New Orleans--State administrators of the Chapter 2 education block-grants program, during their first national meeting here, took steps last week to bolster support for their programs in the Congress and among the general public.
Convinced that a coordinated national evaluation of Chapter 2 will be an essential ingredient in obtaining future support, the directors acted to ensure that they will be examining and measuring the same things when they conduct their first program evaluations this year.
The main result of the three-day meeting was the creation of a national evaluation agenda by the program coordinators. The agenda, developed from an opinion canvass during the meeting, will be refined by a committee of coordinators representing eight geographic regions and then sent back to the conference participants for final approval later this year.
“There is no natural advocacy group for Chapter 2 as there is, for example, for Chapter 1,” said Charlie G. Williams, superintendent of education in South Carolina. “The future of the program will rest on an evaluation system that supports the notion that Chapter 2 does make a difference for children.”
Criteria Not Specified
The 1981 law that created the block-grants program requires state officials to evaluate state and local activities annually beginning with the fiscal year 1984. But the law, which was designed to shift responsibility for program administration from federal to state officials, did not mandate the facets of Chapter 2 that were to be included in those evaluations.
Last year, the state coordinators asked the Education Department to sponsor a meeting in Washington to help them reach an agreement on uniform evaluation criteria. The department initially agreed and set a date in April for the gathering, but then cancelled the event.
According to federal Chapter 2 officials, the decision not to hold the meeting was made, in part, to signal to the state coordinators that the primary responsibility for coordinating the evaluations would have to rest with them.
Although last week’s gathering was “endorsed” by the department, it was organized by the state officials through the offices of the Southeastern Regional Council for Educational Improvement, a 12-state consortium based in North Carolina.
In a telephone interview last week, Gary L. Bauer, the department’s deputy assistant secretary for budget, planning, and evaluation, said that the fact that the meeting took place, coupled with the apparently strong support for the program voiced by the participants, vindicates the Reagan Administration in its belief “that state and local officials are closest to the problems and that given the opportunity, they will address those problems much better than we bureaucrats in Washington.”
Mr. Bauer added that he was pleased by reports that many state officials have muted their initial criticism of the program “as nothing more than a guise for budget reductions.”
“It’s hard to learn how to compliment something that you originally criticized,” said Mr. Williams of South Carolina during the meeting. “We now find ourselves in a position similar to that of a mother who tells her daughter not to marry a certain boy, but when she goes ahead and does it anyway, the mother has to learn how to brag about her new son-in-law to her neighbors.”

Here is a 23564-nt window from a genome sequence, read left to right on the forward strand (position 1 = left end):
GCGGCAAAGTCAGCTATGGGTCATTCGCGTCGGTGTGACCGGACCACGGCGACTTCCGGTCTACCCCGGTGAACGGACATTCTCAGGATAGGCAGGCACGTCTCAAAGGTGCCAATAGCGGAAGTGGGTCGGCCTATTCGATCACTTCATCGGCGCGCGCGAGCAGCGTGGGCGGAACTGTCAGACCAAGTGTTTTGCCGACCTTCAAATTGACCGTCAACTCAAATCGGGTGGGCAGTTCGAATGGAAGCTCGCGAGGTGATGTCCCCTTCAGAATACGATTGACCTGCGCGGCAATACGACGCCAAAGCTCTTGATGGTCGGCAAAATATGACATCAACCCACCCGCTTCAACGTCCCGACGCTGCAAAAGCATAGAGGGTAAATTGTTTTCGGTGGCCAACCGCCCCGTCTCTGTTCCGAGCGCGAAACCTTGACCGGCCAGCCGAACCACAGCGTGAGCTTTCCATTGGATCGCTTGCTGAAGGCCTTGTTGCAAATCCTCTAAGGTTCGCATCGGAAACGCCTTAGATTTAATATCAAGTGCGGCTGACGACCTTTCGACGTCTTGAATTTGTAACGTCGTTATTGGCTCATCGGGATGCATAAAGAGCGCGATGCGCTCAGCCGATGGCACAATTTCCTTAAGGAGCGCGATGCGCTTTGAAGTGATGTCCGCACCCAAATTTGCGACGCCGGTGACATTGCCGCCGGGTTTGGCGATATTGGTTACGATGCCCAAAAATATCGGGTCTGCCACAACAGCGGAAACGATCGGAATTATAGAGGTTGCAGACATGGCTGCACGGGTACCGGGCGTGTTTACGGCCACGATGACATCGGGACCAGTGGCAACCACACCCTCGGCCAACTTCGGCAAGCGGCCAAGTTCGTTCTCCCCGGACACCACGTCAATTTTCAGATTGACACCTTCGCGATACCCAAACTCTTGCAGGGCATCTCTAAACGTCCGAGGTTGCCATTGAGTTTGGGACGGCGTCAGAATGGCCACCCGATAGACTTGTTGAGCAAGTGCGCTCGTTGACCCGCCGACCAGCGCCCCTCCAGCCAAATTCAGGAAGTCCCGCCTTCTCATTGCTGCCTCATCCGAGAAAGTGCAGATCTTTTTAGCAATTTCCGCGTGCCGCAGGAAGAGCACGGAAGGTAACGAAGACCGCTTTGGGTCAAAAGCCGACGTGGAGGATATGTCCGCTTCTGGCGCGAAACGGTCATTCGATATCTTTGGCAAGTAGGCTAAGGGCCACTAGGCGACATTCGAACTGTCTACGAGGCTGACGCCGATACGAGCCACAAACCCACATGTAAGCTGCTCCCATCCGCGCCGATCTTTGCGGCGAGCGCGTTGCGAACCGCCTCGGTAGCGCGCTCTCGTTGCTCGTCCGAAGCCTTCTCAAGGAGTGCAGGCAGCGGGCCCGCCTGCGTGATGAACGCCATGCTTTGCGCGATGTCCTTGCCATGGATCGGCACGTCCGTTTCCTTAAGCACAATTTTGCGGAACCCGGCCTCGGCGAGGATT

Although Mr. Williams said he originally viewed Chapter 2 skeptically, the Administration’s proposal to boost the program’s level of funding from $479 million at present to $729 million in the upcoming fiscal year has convinced him of its importance to the Administration.
“The message is that something has to be done to improve education and that Chapter 2 is going to be the way to deal with the situation,” he said. “If there is going to be an advocacy group for the block-grant type of funding, it will be this group, and success will rely on its ability to prove that the program has made a difference.”
According to James H. Mendenhall, manager of educational innovation and support for the Illinois Board of Education, many Chapter 2 coordinators did not recognize the political value of comprehensive national evaluations when they administered some of the federal programs that were folded into the block-grants legislation.
For example, he said, the Title IV-C program, which awarded competitive grants to school districts for innovative projects, “was never evaluated well at the national level, and we watched it go down the drain.”
“That program never developed its own constituency or support network,” Mr. Mendenhall said. “We are going to need parental and community support for Chapter 2 if it is to survive. And we need to get that support before there is a problem.”
“Frankly, we learned our lessons the hard way,” added Margaret Mauter, associate director of the Ohio Department of Education’s division of educational services. “We realize that we have to set up a strong evaluation process shortly after the legislation has been implemented and that we need to keep at it.”
A version of this article appeared in the February 29, 1984 edition of Education Week as Chapter 2 Officials Seek Support Through National Evaluation